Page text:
Deno uses ECMAScript Modules(ESM) standard. If you are coming from NodeJS, you must be familiar with CommonJS module system.

// ESM
import abc from "abc";

// CommonJS
const abc = require("abc");

When NodeJS was built, there was no standard for browser modules and NodeJS decided to adopt the CommonJS way. Later ECMAScript standardised ESM modules as the module system for browsers. The support for ESM modules is now built into major modern web browser. For more info on ES modules check out flaviocope’s article.

Why did Deno and ECMAScript divert from the CommonJS way? Well, it had issues — majorly complex module resolution. I’ll try my best to explain it. Consider an import inside NodeJS as, const abc = require("abc") .
While resolving the dependency abc, NodeJS has to check

  • Is abc a standard NodeJS module (similar to fs)
  • Is abc an external NodeJS module? (checks for it in node_modules)
  • Is abc a file from the project? (checks for file/folder name in project)
  • Is abc referring to a file abc.js or is it referring to a file abc/index.js ? (Remember, you don’t have to explicitly specify index.js. NodeJS infers it for you)

These features, while being useful, makes the module resolution a complicated task. ESM standard saves some of the complexity by only allowing absolute and relative URL.  Learn more with a free Technology Consultation! 

Basic help message

Every CLI is incomplete without a help message accessible through -h or --help or when some invalid config is passed. Let’s create the basic help message in error.ts


// Importing colors
import { red, bold, cyan } from "./deps.ts";

// Shows help text, error message(if present) and exits the programexport const displayHelpAndQuit = (error?: string): void => {  
if (!error) {
} else if (error === "INVALID_KEY") {
bold(red(`Error: Invalid API key. Use --config flag to set key`)),
} else console.log(bold(red(`Error: ${error}`))); console.log(`Usage: newzzer [filters]\n`);
console.log(`Optional flags:`);
console.log(` ${bold("-h, --help")}\t\t Shows this help message and exits`);
${bold("-q, --query")}\t\t Find news related to a specific keyword`,
` ${
"-c, --category",
}\t Find news in a valid category\n\t\t\t The valid categories are: business, entertainment, general, health, science, sports, technology`,
` ${
"--config <API_KEY>",
}\t Set API key for news API. The key can be recieved from ${ cyan(
// Exits the program

displayHelpAndQuit function accept string error as argument. If the error is passed, it shows the error and then the help message, else it just shows the help message. The help message contains information about the supported flags and their purpose.

Adding colours to the logs is pretty easy and straight forward, thanks to std/fmt/colors standard module we imported in deps.ts . To create a red bold text with green background, the code is as simple as


At the end of displayHelpAndQuit , we exit the Deno process using Deno.exit()

Now that we’ve completed the help message part, let’s integrate it with our entrypoint, i.e. mod.ts and test it.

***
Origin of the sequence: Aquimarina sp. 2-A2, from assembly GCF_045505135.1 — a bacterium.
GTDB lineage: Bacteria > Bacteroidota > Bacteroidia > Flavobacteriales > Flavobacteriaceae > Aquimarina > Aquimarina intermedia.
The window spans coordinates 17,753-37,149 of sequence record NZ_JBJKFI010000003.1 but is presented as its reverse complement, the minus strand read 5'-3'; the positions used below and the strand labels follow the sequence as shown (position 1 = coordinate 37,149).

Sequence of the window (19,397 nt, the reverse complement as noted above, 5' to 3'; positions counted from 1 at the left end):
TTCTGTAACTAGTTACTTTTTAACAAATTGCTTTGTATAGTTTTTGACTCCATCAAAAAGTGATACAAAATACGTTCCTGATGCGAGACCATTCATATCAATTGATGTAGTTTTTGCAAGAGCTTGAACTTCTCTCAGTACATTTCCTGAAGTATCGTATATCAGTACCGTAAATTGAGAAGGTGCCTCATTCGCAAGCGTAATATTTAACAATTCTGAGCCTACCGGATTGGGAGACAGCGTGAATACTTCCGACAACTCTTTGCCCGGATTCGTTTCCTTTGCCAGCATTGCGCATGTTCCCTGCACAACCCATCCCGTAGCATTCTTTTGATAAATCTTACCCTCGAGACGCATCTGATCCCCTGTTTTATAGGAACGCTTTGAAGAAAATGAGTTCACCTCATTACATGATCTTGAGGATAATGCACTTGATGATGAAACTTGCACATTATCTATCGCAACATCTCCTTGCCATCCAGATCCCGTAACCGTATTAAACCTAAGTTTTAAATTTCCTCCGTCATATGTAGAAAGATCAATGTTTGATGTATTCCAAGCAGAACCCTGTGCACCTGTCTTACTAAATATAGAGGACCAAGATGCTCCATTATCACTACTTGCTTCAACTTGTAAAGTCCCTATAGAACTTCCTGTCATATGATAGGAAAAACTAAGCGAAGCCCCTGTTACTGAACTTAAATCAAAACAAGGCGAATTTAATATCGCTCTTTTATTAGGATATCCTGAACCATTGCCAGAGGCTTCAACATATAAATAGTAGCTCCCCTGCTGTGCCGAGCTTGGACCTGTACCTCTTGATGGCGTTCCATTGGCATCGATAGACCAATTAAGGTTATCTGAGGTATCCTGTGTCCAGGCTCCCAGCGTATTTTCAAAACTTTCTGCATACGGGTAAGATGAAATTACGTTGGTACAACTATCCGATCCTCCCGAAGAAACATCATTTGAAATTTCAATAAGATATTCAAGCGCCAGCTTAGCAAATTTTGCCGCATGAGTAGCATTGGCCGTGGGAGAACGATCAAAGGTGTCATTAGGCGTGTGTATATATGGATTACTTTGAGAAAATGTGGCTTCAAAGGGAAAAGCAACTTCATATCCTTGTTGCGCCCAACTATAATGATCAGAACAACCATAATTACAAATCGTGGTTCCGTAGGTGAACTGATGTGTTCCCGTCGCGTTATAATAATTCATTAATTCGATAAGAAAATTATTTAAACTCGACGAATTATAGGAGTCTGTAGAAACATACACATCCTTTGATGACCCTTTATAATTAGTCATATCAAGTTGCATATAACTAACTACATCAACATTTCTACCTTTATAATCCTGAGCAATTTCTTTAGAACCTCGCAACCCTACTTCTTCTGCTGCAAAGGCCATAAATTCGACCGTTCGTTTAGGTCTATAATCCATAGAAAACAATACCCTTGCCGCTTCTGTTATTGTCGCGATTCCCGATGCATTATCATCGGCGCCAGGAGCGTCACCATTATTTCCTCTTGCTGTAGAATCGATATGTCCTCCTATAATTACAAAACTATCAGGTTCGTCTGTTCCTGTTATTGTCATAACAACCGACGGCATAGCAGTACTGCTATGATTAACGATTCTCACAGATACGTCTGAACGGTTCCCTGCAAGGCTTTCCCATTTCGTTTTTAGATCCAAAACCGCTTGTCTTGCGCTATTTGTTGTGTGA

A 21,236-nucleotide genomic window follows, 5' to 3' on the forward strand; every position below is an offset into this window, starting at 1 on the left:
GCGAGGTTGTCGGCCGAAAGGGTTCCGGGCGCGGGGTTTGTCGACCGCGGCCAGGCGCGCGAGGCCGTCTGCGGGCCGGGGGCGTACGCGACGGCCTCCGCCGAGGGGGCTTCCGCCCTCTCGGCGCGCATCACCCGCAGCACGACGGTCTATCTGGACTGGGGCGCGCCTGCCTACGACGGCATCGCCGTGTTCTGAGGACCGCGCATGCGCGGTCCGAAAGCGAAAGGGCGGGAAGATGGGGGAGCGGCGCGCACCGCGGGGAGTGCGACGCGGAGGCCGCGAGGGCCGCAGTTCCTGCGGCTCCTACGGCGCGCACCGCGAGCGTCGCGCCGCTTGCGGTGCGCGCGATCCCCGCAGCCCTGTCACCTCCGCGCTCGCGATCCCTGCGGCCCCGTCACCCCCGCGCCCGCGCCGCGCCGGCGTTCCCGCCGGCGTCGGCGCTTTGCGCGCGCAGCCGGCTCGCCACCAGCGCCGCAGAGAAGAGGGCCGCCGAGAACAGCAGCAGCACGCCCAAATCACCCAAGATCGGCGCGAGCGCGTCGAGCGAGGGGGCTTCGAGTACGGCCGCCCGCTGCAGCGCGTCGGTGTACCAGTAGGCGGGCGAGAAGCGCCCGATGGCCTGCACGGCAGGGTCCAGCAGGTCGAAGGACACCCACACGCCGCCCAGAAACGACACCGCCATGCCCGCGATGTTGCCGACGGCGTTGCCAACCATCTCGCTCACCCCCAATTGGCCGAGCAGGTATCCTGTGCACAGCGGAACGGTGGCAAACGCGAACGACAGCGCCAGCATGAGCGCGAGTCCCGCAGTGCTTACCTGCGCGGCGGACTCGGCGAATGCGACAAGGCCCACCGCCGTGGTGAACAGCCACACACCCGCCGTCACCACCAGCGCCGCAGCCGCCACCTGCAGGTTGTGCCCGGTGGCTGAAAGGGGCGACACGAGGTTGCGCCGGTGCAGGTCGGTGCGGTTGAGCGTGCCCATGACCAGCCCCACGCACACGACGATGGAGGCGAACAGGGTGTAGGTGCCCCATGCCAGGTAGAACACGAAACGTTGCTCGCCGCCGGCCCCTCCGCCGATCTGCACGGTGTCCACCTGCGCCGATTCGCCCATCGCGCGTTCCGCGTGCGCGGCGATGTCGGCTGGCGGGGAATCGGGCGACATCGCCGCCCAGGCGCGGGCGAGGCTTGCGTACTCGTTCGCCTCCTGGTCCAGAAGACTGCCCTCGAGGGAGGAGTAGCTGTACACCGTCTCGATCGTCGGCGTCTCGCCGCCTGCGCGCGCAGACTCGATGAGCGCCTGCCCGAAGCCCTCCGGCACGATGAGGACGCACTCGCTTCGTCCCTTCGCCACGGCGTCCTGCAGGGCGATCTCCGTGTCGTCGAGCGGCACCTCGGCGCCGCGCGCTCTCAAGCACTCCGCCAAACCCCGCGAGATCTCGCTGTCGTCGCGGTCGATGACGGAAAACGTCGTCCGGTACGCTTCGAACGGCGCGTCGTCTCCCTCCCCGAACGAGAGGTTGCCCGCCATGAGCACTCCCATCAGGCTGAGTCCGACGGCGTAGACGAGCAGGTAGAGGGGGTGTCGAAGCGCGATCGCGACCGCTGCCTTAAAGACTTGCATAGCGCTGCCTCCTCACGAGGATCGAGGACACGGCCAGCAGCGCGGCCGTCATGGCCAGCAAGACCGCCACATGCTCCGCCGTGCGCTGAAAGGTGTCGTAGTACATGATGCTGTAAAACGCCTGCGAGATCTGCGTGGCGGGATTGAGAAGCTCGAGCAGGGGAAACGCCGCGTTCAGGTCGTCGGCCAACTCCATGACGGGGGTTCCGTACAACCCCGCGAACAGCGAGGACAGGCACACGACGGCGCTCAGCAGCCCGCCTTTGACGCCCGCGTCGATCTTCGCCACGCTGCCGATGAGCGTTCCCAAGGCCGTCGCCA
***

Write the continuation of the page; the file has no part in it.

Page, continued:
// ***************
// ***************
import { parse, green, bold } from "./deps.ts";
import { displayHelpAndQuit } from "./error.ts";
// ***************
// ***************
const displayBanner = (): void => {
// Clears the terminal
console.log( bold( green(` Newzzer`), ), ); console.log(bold("---------------"));
console.log( bold( green( `\nFind your quick news byte at your terminal. Powered by News API\n`, ), ), );}; // ***************
// Main method
// ***************
if (import.meta.main) {
const { args } = Deno;
const parsedArgs = parse(args);
if (args.length === 0 || parsedArgs.h || { displayHelpAndQuit();
} else displayHelpAndQuit("Invalid argument");

import.meta.main checks if the current file has been executed as the main input and not imported and executed inside another file. It is quite similar to if __name__ == "__main__" in python and require.main === module in NodeJS.
args in Deno namespace returns the argument vector. parse is used to parse these flags and return key value pairs of flag in a Map like structure.

// test.tsimport { parse } from "";
const {args} = Deno;
console.log(parse(args));// deno run test.ts -a --b=123[ "-a", "--b=123" ]
{ _: [], a: true, b: 123 }

Now let’s run our file and check the output

deno run mod.ts --help should show the help message

Now let’s try with an invalid flag deno run mod.ts --blah

Configuring the API key

We want user to configure their own API key from NewsAPI to get the news. For this, we will save the API key in a file .newzzer.json in the home directory of the user.

But every operating system has a different home directory, how do we get a path to the home directory? We can get it from the “HOME” environment variable inside the terminal. Deno provides a method Deno.env.get to get the environment variables.

Let’s edit our mod.ts and include the logic

// ***************
// ***************
import {
} from "./deps.ts";
import { displayHelpAndQuit } from "./error.ts";
import { IArticle, IConfigFile } from "./types.d.ts";// ***************
// ***************

const setApiKey = (parsedArgs: Args): void => {  
// Get home directory address
let homeEnv: string | undefined = Deno.env.get("HOME");
let home: string = "";
if (typeof homeEnv === "string") home = homeEnv;
let configFilePath: string = `${home}/.newzzer.json`;
// Check if api-key is provided
if (typeof parsedArgs.config === "string") {